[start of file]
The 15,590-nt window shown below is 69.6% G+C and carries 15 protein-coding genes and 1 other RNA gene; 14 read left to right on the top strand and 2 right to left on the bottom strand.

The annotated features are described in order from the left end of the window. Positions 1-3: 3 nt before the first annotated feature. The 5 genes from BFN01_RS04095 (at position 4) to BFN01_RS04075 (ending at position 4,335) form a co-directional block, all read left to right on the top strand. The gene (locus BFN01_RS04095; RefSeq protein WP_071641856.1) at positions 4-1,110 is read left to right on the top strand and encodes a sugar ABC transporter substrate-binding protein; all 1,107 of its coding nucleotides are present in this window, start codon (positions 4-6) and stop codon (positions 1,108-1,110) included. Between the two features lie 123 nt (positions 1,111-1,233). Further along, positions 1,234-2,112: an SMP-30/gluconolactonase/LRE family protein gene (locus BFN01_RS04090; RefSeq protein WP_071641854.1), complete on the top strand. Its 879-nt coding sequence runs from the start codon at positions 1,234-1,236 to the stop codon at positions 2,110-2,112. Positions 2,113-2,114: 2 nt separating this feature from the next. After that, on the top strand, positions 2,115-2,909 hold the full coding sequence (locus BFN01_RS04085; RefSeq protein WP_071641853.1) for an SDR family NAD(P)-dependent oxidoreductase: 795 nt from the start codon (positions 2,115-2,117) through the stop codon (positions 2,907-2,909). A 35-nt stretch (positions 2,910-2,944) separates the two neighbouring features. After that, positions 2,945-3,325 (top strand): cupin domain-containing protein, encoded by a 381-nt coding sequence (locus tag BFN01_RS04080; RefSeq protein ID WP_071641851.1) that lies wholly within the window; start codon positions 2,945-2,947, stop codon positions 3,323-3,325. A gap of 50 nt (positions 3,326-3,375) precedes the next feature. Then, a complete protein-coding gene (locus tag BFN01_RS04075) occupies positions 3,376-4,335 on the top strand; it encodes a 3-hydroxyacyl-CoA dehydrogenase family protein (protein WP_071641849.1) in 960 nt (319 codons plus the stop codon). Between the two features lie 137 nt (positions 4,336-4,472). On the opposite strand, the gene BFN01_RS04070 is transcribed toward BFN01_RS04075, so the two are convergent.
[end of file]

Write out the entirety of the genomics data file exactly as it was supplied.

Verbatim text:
The 15,590-nt window shown below is 69.6% G+C and carries 15 protein-coding genes and 1 other RNA gene; 14 read left to right on the top strand and 2 right to left on the bottom strand.

The annotated features are described in order from the left end of the window. Positions 1-3: 3 nt before the first annotated feature. The 5 genes from BFN01_RS04095 (at position 4) to BFN01_RS04075 (ending at position 4,335) form a co-directional block, all read left to right on the top strand. The gene (locus BFN01_RS04095; RefSeq protein WP_071641856.1) at positions 4-1,110 is read left to right on the top strand and encodes a sugar ABC transporter substrate-binding protein; all 1,107 of its coding nucleotides are present in this window, start codon (positions 4-6) and stop codon (positions 1,108-1,110) included. Between the two features lie 123 nt (positions 1,111-1,233). Further along, positions 1,234-2,112: an SMP-30/gluconolactonase/LRE family protein gene (locus BFN01_RS04090; RefSeq protein WP_071641854.1), complete on the top strand. Its 879-nt coding sequence runs from the start codon at positions 1,234-1,236 to the stop codon at positions 2,110-2,112. Positions 2,113-2,114: 2 nt separating this feature from the next. After that, on the top strand, positions 2,115-2,909 hold the full coding sequence (locus BFN01_RS04085; RefSeq protein WP_071641853.1) for an SDR family NAD(P)-dependent oxidoreductase: 795 nt from the start codon (positions 2,115-2,117) through the stop codon (positions 2,907-2,909). A 35-nt stretch (positions 2,910-2,944) separates the two neighbouring features. After that, positions 2,945-3,325 (top strand): cupin domain-containing protein, encoded by a 381-nt coding sequence (locus tag BFN01_RS04080; RefSeq protein ID WP_071641851.1) that lies wholly within the window; start codon positions 2,945-2,947, stop codon positions 3,323-3,325. A gap of 50 nt (positions 3,326-3,375) precedes the next feature. Then, a complete protein-coding gene (locus tag BFN01_RS04075) occupies positions 3,376-4,335 on the top strand; it encodes a 3-hydroxyacyl-CoA dehydrogenase family protein (protein WP_071641849.1) in 960 nt (319 codons plus the stop codon). Between the two features lie 137 nt (positions 4,336-4,472). On the opposite strand, the gene BFN01_RS04070 is transcribed toward BFN01_RS04075, so the two are convergent.